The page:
On August 25, the Taliban issued a temporary advisory for women to stay home from work and nonessential travel “for their safety”. At a news conference, Taliban spokesperson Zabiullah Mujahid said women should remain at home because Taliban soldiers were not trained to respect them. Mujahid explained this decision would ensure that women would not be disrespected or hurt. Today, due to restrictions prohibiting coed employment and independent travel for women, most women have not returned to the workforce.
On August 30th, the Taliban banned coeducation, meaning girls could not attend school with boys or be taught by male teachers. Just a few weeks later, on September 17, girls’ education secondary was entirely halted with the promise that it would return in the spring. However, when girls showed up for their classes on March 23rd, they were turned away by the Taliban. Today, girls are still banned from attending public school after the 6th grade, and attendance levels before 6th grade have dropped significantly.
The Ministry of Women’s Affairs was closed and is replaced with the Ministry for the Propagation of Virtue and Prohibition of Vice. Under the Taliban, it will likely never return. The Ministry of Women’s Affairs was the foremost agency for promoting women’s rights and advancement in Afghanistan. The Ministry for the Propagation of Virtue and Prohibition of Vice, on the other hand, serves as the morality police in Afghanistan. This ministry is a holdover from the first Taliban regime and is responsible for most of the Taliban’s edicts restricting women and their enforcement.
Female employees of the Kabul municipality are banned from work and ordered to stay home. The only exception applies to women whose jobs cannot be performed by men, for example, the cleaning of female bathrooms. This ban effectively shuts women out of government work in the capital city of Kabul. Women previously held 27% of jobs in this municipality and this ban has put hundreds of women out of work.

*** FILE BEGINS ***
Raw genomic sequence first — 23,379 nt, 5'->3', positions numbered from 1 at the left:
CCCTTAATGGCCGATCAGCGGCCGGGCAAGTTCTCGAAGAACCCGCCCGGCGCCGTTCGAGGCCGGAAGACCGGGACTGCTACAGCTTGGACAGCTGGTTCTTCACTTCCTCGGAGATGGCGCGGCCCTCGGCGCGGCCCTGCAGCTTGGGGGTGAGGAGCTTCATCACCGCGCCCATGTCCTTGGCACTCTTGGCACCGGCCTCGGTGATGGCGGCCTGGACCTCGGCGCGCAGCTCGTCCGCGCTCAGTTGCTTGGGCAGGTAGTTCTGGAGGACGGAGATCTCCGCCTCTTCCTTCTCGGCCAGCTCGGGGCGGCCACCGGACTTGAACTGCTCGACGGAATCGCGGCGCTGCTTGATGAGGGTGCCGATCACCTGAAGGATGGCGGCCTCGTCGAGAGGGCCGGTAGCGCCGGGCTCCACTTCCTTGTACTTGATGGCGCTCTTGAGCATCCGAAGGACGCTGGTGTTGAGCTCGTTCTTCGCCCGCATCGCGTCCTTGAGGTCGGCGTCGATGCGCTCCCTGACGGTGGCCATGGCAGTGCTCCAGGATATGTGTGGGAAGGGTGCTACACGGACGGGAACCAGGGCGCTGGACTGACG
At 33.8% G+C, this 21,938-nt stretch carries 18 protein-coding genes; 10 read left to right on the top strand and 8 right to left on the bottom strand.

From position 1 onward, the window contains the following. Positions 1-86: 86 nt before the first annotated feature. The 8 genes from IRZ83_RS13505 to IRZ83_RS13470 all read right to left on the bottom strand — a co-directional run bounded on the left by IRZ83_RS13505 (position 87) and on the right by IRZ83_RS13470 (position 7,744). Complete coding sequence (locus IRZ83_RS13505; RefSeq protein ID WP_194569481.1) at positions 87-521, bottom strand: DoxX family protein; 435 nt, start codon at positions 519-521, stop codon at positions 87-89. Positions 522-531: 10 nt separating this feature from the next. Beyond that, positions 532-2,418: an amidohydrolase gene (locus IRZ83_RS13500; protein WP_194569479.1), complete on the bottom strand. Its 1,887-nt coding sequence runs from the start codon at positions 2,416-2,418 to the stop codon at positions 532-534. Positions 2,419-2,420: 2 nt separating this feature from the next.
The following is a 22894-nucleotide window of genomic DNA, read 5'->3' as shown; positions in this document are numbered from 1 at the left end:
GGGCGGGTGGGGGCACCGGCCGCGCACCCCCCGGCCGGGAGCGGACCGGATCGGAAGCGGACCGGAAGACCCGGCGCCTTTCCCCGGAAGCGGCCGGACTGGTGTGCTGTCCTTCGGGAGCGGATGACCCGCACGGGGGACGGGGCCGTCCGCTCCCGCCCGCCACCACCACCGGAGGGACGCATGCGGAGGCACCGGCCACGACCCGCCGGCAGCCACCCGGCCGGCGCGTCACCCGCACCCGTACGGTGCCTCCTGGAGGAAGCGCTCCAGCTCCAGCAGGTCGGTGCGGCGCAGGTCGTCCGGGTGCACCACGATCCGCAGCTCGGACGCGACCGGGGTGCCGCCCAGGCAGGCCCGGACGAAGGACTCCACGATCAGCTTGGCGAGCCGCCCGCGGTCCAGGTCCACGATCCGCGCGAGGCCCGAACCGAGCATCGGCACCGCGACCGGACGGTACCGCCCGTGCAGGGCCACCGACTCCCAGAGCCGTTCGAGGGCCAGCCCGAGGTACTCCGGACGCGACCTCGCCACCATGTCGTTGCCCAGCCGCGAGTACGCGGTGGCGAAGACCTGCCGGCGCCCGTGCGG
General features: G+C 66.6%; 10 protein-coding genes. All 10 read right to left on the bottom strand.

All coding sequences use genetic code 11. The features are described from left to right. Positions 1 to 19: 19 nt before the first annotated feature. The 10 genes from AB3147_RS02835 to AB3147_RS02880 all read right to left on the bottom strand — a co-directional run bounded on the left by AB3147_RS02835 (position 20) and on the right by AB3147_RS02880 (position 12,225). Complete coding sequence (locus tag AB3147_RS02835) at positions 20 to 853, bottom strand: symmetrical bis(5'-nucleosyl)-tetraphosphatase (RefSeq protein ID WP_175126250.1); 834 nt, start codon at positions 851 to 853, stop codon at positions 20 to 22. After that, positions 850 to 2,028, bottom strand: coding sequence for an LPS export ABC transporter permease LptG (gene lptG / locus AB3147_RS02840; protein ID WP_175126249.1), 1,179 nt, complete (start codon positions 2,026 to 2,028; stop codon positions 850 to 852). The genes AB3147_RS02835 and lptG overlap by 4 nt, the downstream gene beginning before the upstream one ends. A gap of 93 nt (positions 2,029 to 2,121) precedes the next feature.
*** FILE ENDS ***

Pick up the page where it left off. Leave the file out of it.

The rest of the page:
Women are denied access to health clinics without a mahram, a close male relative acting as a chaperone, present. Women are also not allowed to see male doctors unless a mahram is present. This greatly restricts women’s access to health care.
On November 22, the Taliban banned women from appearing on non-news television such as dramas, soap operas, and entertainment shows. Additionally, foreign shows were prohibited from airing on Afghan televisions. On May 19th, female television presenters were ordered to cover their faces and all female television workers were ordered to cover their faces while on the air. This order, which appeared in a statement made by the Taliban’s Ministry for the Propagation of Virtue and Prohibition of Vice called the decision “final and non-negotiable,”
Women are not allowed to travel further than 50 miles without a mahram. This directive also instructed vehicle owners to refuse service to women not wearing Islamic head or face coverings. It also banned playing music in vehicles. On May 30th, 2022, women in the Kandahar province were completely banned from taking a taxi or public transportation without a mahram – regardless of the distance traveled. This decision is likely indicative of a future national ban on women’s independent travel.
Women are ordered to cover themselves from head to toe in public, only revealing their eyes. Taliban officials explained that a burka was the preferred form of covering but recommended not leaving the house at all, as it is the best form of hijab. Taliban officials also decreed that male relatives would be responsible for compliance and face punitive measures if the edict was not enforced. This edict effectively confines women within the home, except for essential duties.